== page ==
January 31, 2017 08:17 PM
Tonight, President Trump nominated Judge Gorsuch to the United States Supreme Court. I'll give credit where credit is due: I didn't think President Trump would nominate someone that I liked, but he surprised me. From what I've read, I'll like Justice Gorsuch quite a bit.
I'm basing my opinion on SCOTUSblog's potential nominee profile. First of all, Judge Gorsuch is definitely qualified.
Neil Gorsuch was appointed to the United States Court of Appeals for the 10th Circuit by President George W. Bush on May 10, 2006, and confirmed shortly thereafter. Both his pre-judicial resumé and his body of work as a judge make him a natural fit for an appointment to the Supreme Court by a Republican president. He is relatively young (turning 50 this year), and his background is filled with sterling legal and academic credentials. He was a Marshall Scholar at the University of Oxford, graduated from Harvard Law School, clerked for prominent conservative judges (Judge David Sentelle of the U.S. Court of Appeals for the District of Columbia Circuit, as well as Justices Byron White and Anthony Kennedy of the Supreme Court), and was a high-ranking official in the Bush Justice Department before his judicial appointment.
And he has the potential to live up to Justice Scalia's legacy. Given that Justice Scalia was my second favorite Supreme Court Justice, this is no small thing.
He is celebrated as a keen legal thinker and a particularly incisive legal writer, with a flair that matches — or at least evokes — that of the justice whose seat he would be nominated to fill. In fact, one study has identified him as the most natural successor to Justice Antonin Scalia on the Trump shortlist, both in terms of his judicial style and his substantive approach.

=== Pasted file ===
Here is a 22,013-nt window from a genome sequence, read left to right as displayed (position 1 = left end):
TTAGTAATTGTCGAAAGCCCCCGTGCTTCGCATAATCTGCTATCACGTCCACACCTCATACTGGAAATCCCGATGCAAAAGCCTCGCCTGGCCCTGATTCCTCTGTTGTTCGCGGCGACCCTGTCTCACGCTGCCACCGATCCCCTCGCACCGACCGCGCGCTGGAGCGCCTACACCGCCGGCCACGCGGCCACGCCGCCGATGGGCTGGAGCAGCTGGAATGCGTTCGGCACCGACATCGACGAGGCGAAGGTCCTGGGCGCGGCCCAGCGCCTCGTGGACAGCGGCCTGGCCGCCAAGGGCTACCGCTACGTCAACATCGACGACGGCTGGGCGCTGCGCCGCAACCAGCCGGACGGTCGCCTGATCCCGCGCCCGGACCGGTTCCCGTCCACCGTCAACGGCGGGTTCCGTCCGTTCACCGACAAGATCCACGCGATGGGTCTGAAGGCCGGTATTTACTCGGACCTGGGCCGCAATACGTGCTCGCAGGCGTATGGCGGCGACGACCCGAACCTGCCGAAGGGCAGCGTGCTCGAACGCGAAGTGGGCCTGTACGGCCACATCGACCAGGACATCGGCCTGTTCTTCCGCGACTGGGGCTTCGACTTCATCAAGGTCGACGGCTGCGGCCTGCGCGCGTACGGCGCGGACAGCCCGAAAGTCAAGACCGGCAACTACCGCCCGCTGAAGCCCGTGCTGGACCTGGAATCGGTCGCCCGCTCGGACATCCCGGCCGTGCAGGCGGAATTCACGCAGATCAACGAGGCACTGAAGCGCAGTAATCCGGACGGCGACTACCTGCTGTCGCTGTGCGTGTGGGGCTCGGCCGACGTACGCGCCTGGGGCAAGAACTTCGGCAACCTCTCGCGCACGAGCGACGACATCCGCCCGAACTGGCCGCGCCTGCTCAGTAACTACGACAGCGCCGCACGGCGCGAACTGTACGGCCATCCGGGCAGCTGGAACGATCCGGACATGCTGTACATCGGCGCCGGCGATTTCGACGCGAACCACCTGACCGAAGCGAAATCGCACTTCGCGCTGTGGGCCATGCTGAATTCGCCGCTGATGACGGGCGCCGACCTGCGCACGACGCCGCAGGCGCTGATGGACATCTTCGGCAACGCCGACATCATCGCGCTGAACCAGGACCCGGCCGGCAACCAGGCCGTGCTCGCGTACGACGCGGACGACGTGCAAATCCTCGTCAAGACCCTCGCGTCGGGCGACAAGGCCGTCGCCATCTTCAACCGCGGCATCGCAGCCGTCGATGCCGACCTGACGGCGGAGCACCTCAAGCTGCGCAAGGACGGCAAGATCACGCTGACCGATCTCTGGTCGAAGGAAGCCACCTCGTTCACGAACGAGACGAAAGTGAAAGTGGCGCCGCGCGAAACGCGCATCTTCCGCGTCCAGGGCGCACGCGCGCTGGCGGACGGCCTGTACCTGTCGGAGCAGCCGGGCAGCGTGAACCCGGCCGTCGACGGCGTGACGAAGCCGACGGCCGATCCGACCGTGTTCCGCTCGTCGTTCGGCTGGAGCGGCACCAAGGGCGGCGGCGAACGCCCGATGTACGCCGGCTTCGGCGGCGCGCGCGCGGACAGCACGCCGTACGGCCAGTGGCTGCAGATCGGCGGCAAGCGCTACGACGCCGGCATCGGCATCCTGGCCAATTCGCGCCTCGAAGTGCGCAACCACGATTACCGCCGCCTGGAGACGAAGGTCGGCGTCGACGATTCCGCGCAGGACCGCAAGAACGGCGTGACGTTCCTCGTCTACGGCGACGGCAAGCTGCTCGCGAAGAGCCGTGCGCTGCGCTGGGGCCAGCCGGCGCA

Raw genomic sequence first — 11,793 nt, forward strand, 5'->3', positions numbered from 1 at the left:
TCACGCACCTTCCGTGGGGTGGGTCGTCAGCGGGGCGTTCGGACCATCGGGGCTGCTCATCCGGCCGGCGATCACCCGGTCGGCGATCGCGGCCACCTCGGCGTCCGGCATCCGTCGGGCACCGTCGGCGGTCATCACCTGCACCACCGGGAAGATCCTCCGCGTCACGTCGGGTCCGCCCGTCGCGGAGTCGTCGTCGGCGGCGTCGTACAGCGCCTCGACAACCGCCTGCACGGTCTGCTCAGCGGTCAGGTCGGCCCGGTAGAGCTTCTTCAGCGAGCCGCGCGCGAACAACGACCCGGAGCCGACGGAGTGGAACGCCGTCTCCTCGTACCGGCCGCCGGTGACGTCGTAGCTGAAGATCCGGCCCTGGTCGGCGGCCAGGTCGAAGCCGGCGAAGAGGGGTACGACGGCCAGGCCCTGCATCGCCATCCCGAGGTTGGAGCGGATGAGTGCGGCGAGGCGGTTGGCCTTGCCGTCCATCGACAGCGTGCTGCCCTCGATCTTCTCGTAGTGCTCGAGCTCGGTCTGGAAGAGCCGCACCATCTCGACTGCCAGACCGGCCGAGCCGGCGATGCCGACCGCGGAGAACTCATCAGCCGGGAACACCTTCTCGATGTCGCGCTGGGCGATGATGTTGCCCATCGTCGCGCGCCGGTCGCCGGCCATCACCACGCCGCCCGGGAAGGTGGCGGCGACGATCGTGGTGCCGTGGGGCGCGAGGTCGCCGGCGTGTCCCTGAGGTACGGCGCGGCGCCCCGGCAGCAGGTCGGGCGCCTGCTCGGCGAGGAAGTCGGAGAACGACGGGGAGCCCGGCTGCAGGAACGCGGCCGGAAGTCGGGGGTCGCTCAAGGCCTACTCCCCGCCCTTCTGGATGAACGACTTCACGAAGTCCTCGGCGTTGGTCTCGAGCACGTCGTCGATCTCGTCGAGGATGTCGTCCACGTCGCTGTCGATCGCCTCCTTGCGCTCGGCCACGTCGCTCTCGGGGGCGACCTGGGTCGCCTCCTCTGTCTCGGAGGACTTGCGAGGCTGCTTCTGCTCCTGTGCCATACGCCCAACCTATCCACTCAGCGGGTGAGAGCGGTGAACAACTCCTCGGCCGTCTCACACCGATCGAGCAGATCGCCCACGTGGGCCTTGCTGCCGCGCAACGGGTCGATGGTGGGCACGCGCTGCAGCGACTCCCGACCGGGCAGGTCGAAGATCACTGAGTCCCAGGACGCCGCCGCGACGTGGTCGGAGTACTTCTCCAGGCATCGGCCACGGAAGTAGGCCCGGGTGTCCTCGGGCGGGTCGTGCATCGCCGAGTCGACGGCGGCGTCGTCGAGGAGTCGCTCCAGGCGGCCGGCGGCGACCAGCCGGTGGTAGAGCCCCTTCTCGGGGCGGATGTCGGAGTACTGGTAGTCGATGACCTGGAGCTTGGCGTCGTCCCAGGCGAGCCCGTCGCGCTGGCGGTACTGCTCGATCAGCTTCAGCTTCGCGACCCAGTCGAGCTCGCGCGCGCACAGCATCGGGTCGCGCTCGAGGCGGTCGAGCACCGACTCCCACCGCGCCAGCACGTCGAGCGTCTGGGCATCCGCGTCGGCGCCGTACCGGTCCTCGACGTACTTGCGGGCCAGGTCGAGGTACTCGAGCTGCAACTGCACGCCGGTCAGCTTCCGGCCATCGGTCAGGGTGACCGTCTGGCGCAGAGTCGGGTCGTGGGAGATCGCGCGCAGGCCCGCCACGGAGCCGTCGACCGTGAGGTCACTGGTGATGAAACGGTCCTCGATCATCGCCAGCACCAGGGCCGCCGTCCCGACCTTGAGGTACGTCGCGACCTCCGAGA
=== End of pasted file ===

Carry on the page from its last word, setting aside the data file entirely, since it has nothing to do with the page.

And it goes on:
With perhaps one notable area of disagreement, Judge Gorsuch’s prominent decisions bear the comparison out. For one thing, the great compliment that Gorsuch’s legal writing is in a class with Scalia’s is deserved: Gorsuch’s opinions are exceptionally clear and routinely entertaining; he is an unusual pleasure to read, and it is always plain exactly what he thinks and why. Like Scalia, Gorsuch also seems to have a set of judicial/ideological commitments apart from his personal policy preferences that drive his decision-making. He is an ardent textualist (like Scalia); he believes criminal laws should be clear and interpreted in favor of defendants even if that hurts government prosecutions (like Scalia); he is skeptical of efforts to purge religious expression from public spaces (like Scalia); he is highly dubious of legislative history (like Scalia); and he is less than enamored of the dormant commerce clause (like Scalia).
It's especially refreshing to see that Judge Gorsuch shares Justice Scalia's disdain for vague and overly broad criminal statutes. A Justice should be skeptical of the government's position and should demand that criminal law be unambiguous and clearly defined. My biggest complaint with Judge Merrick Garland was that his record showed too much deference to the government. I'll be very happy indeed if a Justice Gorsuch is Scalia's heir on criminal law.